Thursday, December 7, 2023

Many moving parts to land-use change

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B.linc forum explores risks and opportunities of popular climate change strategy.
Lincoln University Agriculture Economics Professor Alan Renwick says land-use change is a complex business decision that needs to meet the expectations of the land manager as well as wider society.
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Climate-smart agriculture interventions are on the rise but industry leaders suggest the way forward is somewhat clouded. 

A B.linc Innovation forum on farm diversification for climate change at Lincoln University highlighted how diversified farm systems can provide a safety net – but there are agroecological and socioeconomic challenges to overcome.   

New Zealand farmers are increasingly utilising on-farm diversification as a strategy to adapt to climate change, but with many interventions they face barriers such as risk aversion, loss of local knowledge and limited access to agronomic and market information, Lincoln University Professor of Agriculture Economics Alan Renwick said.

The way forward is working with farmers to create diversified production systems that integrate high-value crops and traditional food production systems.

It’s now about what can make the adoption of new technologies and practices easier and how  agricultural practitioners and researchers can collaborate with farmers to assist them in decision-making, Renwick said.

An environment for on-farm diversification can be enabled through networks of agricultural innovation that link farmers and organisations with private companies, public organisations, NGOs and research institutes, allowing farmers to adapt their farm systems and provide increased food security and improved income.

Environmental, regulatory and associated social pressures are prompting discussion and research on land-use change.

Sustainable land-use diversification is a broad church that can take in any number of things from alternative crops and livestock to agritourism, value-add processes, renewable energy production and non-farm business.

However, Renwick said, change is a complex business decision that needs to meet the expectations of the land manager as well as wider society. 

“Some land uses, such as horticulture, have the potential for expansion due to market opportunities,” he said.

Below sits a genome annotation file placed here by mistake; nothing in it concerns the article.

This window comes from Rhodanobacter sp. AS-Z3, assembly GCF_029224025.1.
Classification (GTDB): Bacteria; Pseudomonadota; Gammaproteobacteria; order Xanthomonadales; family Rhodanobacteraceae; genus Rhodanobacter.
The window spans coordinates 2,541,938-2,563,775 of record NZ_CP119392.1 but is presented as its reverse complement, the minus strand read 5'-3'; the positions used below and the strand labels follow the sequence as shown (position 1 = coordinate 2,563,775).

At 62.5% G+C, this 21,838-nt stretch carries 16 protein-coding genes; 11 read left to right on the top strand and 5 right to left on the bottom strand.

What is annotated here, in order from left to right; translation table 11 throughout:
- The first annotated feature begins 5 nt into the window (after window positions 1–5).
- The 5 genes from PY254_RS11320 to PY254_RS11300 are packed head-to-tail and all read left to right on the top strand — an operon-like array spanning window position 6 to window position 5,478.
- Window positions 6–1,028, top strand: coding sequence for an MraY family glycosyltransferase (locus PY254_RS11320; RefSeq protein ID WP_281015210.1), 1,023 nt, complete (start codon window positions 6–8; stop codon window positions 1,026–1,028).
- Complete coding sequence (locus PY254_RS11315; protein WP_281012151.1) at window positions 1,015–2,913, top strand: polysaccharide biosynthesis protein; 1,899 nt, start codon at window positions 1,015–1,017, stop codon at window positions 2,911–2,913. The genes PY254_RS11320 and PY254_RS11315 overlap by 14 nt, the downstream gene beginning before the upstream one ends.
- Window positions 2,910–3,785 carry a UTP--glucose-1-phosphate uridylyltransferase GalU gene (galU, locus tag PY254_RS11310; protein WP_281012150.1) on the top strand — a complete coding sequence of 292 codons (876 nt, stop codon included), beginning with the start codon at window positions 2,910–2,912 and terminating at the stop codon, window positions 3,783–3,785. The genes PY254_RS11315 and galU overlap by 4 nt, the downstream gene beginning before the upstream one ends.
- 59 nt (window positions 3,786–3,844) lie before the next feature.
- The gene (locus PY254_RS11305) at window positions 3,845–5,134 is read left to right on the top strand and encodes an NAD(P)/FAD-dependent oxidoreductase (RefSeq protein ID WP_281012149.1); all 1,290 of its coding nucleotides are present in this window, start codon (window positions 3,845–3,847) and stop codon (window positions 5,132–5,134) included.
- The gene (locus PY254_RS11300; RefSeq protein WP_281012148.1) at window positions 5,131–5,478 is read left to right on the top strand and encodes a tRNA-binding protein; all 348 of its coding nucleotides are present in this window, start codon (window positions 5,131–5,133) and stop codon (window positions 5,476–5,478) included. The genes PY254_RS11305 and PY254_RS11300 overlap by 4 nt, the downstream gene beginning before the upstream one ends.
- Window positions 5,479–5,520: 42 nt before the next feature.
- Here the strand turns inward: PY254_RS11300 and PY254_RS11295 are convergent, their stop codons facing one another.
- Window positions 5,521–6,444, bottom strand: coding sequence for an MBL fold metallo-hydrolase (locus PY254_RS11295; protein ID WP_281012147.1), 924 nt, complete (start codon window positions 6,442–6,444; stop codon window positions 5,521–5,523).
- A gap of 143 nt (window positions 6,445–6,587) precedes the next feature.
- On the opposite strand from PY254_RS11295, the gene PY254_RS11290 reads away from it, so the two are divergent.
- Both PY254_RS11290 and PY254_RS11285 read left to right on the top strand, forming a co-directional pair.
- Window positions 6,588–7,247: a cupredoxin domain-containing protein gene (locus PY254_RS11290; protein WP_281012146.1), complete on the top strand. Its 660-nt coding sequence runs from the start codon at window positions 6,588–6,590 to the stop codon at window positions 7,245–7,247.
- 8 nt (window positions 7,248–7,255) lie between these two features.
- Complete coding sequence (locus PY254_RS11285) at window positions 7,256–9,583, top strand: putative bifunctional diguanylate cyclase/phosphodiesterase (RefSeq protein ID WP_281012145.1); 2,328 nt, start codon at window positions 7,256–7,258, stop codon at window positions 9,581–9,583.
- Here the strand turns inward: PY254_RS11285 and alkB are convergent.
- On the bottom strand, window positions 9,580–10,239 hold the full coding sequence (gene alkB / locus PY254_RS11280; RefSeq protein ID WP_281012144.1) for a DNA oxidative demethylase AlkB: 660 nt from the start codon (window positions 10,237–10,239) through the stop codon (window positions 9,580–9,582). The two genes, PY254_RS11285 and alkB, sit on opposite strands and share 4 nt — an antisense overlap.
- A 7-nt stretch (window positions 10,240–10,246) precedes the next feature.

“They may have lower environmental footprints and provide a viable or even greater return, compared to current land uses, but little progress has been made in transitioning to such land uses on the scale required to reduce food production’s environmental footprint.” 

Deciding on land-use change is complex for land managers, with many land uses and a multitude of factors to consider, necessitating individual decisions related to individual circumstances. 

“It is also a highly individualised process with individuals’ land and motivations for change coming into play. 

“Ultimately it is the land manager who decides on land-use change and to encourage transition, their decision-making process needs to be better understood and supported,” Renwick said.

Questions include what enterprises will be profitable when trying to raise revenue across all systems of the farm; is change adding value, not cost and complexity; and what are the financial and environmental implications.

“We hear talk about premium for New Zealand product, but does the cost of premium outweigh the cost of production?

“We need knowledge, we need support if we want to transform our farm systems and how farmers get information.”

Successful farm diversification needs to be well planned, fit with the skills and resources available and involve strong relationships.

“There are many ways to get diversification. The mixed farming model struggles for profitability so it must be a move from potential to reality on farm,” Renwick said.

Craigmore Sustainables general manager farming Stuart Taylor said the challenge is managing the conflict of what NZ wants and what the consumer wants.

Craigmore farming takes in 25,000ha of dairy, forestry and horticulture, employing 150 people across NZ.

The dairy operation runs a total of 32,000 cows, half of which are directly managed, with half investor owned.

Taylor also has his own dairy farm, milking 800 cows, in Mid Canterbury. 

He said there are two directions for the NZ farmer – leaning into the agitator, or the regulator.

“Both can be very interesting.

“I leaned into the people making the regulation, leaning into the problem, understanding it and setting up solutions.   

“NZ is reliant on our ability to innovate into sustainable food production, but we can’t do it ourselves anymore.

“We need to go to the world for solutions and we need to go back to what we are great at, innovating and solving problems.

“We need to celebrate our innovators – or be the fast follower.”

NZ is asking farmers to over-capitalise on the way they produce food, “often for no reward and likely full of risk”.

“We have got the industry bodies looking out for innovations around the world and bringing them back, but we have not individually got the resources behind the farmgate.

“We need to collaborate and do it collectively. It is the corporates’ role to do it at scale, to take the risk for the mum and dad family farmers.

“And don’t underestimate the power of the banks in the next five years. If you want to invest, invest in agritech,” Taylor said.            

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